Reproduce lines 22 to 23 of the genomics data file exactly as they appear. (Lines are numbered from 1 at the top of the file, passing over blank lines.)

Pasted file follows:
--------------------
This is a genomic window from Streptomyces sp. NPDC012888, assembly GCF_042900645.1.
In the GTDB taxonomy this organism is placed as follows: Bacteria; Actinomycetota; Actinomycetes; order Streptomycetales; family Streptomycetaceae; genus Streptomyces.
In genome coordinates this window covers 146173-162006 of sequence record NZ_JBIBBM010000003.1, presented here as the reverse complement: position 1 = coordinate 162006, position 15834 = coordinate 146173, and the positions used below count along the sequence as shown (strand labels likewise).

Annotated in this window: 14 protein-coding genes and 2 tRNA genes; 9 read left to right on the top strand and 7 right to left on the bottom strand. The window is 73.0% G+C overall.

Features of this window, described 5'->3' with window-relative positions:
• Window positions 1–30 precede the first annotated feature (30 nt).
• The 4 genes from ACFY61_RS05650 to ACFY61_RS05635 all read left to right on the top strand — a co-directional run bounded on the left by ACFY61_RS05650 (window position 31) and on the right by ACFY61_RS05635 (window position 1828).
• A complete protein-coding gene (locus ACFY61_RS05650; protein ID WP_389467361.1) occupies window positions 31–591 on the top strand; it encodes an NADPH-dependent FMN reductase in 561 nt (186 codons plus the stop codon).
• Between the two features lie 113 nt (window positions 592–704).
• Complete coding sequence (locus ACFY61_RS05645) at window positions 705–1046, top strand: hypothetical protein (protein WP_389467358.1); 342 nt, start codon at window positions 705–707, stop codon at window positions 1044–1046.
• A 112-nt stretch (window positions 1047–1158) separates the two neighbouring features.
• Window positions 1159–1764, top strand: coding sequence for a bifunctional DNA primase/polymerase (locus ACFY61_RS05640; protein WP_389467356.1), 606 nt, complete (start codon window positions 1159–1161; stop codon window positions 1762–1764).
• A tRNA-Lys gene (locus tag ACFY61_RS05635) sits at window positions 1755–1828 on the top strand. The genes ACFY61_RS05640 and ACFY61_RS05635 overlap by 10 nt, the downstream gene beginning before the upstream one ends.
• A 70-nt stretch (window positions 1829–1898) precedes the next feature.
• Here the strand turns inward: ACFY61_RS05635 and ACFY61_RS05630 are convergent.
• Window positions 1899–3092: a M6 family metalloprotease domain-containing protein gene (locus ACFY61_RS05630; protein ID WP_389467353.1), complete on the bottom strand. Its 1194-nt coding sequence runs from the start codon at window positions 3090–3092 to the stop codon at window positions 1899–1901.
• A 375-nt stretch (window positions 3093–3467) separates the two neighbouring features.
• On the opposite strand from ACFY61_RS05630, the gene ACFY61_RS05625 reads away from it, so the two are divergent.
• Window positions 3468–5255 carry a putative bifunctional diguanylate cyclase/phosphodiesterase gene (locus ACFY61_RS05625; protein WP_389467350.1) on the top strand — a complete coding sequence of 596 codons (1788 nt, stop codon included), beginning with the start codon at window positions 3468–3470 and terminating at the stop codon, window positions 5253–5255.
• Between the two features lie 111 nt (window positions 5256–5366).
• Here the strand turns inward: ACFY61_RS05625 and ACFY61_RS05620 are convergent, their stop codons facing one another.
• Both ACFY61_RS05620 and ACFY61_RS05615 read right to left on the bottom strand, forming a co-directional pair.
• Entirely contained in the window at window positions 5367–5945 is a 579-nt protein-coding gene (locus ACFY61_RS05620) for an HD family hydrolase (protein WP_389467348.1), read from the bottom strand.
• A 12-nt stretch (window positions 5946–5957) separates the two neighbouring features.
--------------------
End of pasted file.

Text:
• Both ACFY61_RS05620 and ACFY61_RS05615 read right to left on the bottom strand, forming a co-directional pair.
• Entirely contained in the window at window positions 5367–5945 is a 579-nt protein-coding gene (locus ACFY61_RS05620) for an HD family hydrolase (protein WP_389467348.1), read from the bottom strand.